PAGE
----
Special considerations for identification and detection in Thin Layer Chromatography

Special considerations for identification and detection in Thin Layer Chromatography
Developed Chromatographic Sheet
Developed Chromatographic Sheet

Thin Layer chromatography presents a low cost, simple and sensitive option for identification and estimation of individual components in a mixture of components. The popular choices offered are Paper chromatography and HPTLC or High Performance Thin layer chromatography. Each of these techniques comprises essentially of a plane surface of paper or a metallic glass plate coated with an appropriate adsorbent with the help of a binder. The mobile phase drives the sample components by capillary action or gravitational force in case of suspended plates

Thin layer chromatography has found wide range of applications in drug development, organic chemistry research, foods, forensics, biochemical separations and research. Although the technique is simple and affords a visual display of separated spots the accuracy and precision is dependent on the technique adopted for application of sample spots, development and quantification of separated components.

Retardation Factor Rf

Retardation factor is an important parameter in thin layer determinations. It defines the distance travelled by the mixture component from application or starting point relative to the distance travelled by the solvent front over a given time period. Rf lies between 0 and 1.0. Ideally two spots should not overlap with each other.

Rf is influenced by impurities in the paper or solvent mixture, temperature and degree of saturation of the vapour inside the development chamber.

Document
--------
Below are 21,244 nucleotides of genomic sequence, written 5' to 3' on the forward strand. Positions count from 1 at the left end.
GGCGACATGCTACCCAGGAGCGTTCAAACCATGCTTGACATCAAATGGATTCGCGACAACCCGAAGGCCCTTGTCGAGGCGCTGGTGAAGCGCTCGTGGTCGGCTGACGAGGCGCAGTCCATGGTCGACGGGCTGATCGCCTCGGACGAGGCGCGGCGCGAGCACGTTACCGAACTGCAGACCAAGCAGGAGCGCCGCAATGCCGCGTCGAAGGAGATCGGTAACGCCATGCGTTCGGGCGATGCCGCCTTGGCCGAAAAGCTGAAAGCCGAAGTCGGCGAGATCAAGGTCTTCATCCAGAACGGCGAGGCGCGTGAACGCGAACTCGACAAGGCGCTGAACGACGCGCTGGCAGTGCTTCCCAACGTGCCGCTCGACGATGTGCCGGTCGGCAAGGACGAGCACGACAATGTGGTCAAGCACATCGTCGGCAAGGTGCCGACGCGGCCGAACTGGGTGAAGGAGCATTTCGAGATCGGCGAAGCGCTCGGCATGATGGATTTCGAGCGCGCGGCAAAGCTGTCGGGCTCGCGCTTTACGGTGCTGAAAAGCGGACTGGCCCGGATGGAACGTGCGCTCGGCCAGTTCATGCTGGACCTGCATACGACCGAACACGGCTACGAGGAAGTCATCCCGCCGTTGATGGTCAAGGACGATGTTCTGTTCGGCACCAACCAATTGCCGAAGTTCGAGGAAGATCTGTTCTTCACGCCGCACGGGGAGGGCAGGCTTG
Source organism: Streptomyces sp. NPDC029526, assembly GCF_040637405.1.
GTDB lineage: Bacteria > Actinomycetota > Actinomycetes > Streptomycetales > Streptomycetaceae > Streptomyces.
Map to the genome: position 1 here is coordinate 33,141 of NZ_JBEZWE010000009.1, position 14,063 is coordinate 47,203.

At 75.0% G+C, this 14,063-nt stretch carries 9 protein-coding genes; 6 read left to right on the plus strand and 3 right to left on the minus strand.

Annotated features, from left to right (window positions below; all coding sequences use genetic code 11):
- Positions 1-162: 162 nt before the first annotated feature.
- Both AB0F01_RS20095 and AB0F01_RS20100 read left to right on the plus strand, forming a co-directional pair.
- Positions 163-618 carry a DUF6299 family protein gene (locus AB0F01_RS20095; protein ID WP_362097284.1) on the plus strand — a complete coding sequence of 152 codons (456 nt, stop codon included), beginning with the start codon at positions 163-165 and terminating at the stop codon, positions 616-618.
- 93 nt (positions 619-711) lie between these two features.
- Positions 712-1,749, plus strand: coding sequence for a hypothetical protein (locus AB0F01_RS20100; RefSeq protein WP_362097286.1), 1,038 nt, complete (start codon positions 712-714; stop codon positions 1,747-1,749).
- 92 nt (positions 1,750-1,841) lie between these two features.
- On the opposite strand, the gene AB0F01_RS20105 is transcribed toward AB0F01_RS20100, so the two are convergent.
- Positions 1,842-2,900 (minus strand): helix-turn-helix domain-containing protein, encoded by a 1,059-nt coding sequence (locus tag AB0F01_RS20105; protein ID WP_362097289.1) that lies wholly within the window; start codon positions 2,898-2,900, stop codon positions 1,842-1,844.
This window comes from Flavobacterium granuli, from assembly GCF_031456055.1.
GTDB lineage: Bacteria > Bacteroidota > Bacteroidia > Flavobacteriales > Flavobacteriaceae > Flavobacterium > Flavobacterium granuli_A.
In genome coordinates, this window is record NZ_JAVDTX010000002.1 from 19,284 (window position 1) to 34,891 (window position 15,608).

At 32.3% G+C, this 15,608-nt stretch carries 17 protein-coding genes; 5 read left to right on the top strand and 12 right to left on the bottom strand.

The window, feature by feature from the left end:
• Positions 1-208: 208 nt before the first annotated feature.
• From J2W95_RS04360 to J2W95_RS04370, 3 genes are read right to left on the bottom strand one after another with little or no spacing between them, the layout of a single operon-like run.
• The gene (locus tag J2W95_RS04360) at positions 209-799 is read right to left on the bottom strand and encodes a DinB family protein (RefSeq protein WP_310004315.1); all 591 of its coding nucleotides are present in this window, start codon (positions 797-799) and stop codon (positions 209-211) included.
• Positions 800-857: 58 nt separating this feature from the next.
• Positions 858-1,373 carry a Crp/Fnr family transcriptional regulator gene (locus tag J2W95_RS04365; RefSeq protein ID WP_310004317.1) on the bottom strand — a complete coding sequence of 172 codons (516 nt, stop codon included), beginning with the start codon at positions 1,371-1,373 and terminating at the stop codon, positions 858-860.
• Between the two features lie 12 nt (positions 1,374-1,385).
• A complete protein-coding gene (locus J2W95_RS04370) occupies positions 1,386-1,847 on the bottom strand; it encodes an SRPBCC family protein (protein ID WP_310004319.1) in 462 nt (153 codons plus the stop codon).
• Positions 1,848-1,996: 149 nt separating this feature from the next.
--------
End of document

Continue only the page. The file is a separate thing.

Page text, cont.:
Choice of Solvent Mixtures

Judicious choice of solvent mixtures is critical and in thin layer separations. Special attention should be placed on the following aspects:

  • Solvents selected should be fully miscible with each other
  • Solvents should be chemically inert towards the sample mixture components
  • Any of the solvent component should not be volatile to an extent that can result in changes in the composition of sample mixture over the development time
  • The solvent should not result in distortion of spots through tailing

The minimum separation between two closely spaced spots should have Rf between 0.05 and 0.1

Detection of spots

In this stage the solvent front is marked and the solvent is dried. The commonly used practice is natural air drying or drying with a hair dryer to accelerate the drying. However, never hold the hair dryer too close to the plate so as to prevent local heating.

The technique for characterization and evaluation of spots include

  • Natural colour observation as in case of coloured compounds
  • Complexation reactions with colour producing reagents
  • Spraying for inducing fluorescence
  • The measurement of radioactivity

Iodine vapour is used for visualisation of colourless or non-fluorescent spots. Other commonly used reagents are :

Reagent Typical compounds
Ninhydrin Amino acids
2,4 – dinitrophenyl hydrazine Aldehydes&Ketones
Chloroplatinic acids Alkaloids
Bromothymol blue Lipids

Commercially available plates are available incorporate fluorescent dyes in the adsorbent. On holding the spotted plates in the UV viewing cabinet the spots glow and become visible due to fluorescence properties.

The two plates can be photographed before disposal to retain permanent record of separations as the plates have a tendency to fade with time.

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